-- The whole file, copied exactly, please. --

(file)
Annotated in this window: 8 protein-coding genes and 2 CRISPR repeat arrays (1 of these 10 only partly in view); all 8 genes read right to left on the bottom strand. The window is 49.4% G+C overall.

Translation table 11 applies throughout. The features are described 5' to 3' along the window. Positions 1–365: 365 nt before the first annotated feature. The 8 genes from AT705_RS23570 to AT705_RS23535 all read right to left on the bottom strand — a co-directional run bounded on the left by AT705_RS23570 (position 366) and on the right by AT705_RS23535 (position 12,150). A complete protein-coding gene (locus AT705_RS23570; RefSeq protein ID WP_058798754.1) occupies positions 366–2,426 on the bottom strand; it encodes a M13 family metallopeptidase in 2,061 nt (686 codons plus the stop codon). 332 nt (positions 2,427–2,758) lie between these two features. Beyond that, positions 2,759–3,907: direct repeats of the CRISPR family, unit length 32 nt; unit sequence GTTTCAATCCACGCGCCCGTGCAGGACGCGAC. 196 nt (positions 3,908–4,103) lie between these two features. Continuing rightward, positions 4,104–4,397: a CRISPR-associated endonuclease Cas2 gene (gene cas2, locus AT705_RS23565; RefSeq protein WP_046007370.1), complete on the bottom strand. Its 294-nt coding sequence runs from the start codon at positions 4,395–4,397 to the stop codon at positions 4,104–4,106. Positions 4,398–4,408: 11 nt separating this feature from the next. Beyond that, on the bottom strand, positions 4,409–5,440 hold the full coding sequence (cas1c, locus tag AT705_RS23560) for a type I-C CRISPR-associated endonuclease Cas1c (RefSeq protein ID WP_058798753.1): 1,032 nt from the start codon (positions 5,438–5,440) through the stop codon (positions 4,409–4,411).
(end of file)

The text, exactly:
Annotated in this window: 8 protein-coding genes and 2 CRISPR repeat arrays (1 of these 10 only partly in view); all 8 genes read right to left on the bottom strand. The window is 49.4% G+C overall.

Translation table 11 applies throughout. The features are described 5' to 3' along the window. Positions 1–365: 365 nt before the first annotated feature. The 8 genes from AT705_RS23570 to AT705_RS23535 all read right to left on the bottom strand — a co-directional run bounded on the left by AT705_RS23570 (position 366) and on the right by AT705_RS23535 (position 12,150). A complete protein-coding gene (locus AT705_RS23570; RefSeq protein ID WP_058798754.1) occupies positions 366–2,426 on the bottom strand; it encodes a M13 family metallopeptidase in 2,061 nt (686 codons plus the stop codon). 332 nt (positions 2,427–2,758) lie between these two features. Beyond that, positions 2,759–3,907: direct repeats of the CRISPR family, unit length 32 nt; unit sequence GTTTCAATCCACGCGCCCGTGCAGGACGCGAC. 196 nt (positions 3,908–4,103) lie between these two features. Continuing rightward, positions 4,104–4,397: a CRISPR-associated endonuclease Cas2 gene (gene cas2, locus AT705_RS23565; RefSeq protein WP_046007370.1), complete on the bottom strand. Its 294-nt coding sequence runs from the start codon at positions 4,395–4,397 to the stop codon at positions 4,104–4,106. Positions 4,398–4,408: 11 nt separating this feature from the next. Beyond that, on the bottom strand, positions 4,409–5,440 hold the full coding sequence (cas1c, locus tag AT705_RS23560) for a type I-C CRISPR-associated endonuclease Cas1c (RefSeq protein ID WP_058798753.1): 1,032 nt from the start codon (positions 5,438–5,440) through the stop codon (positions 4,409–4,411).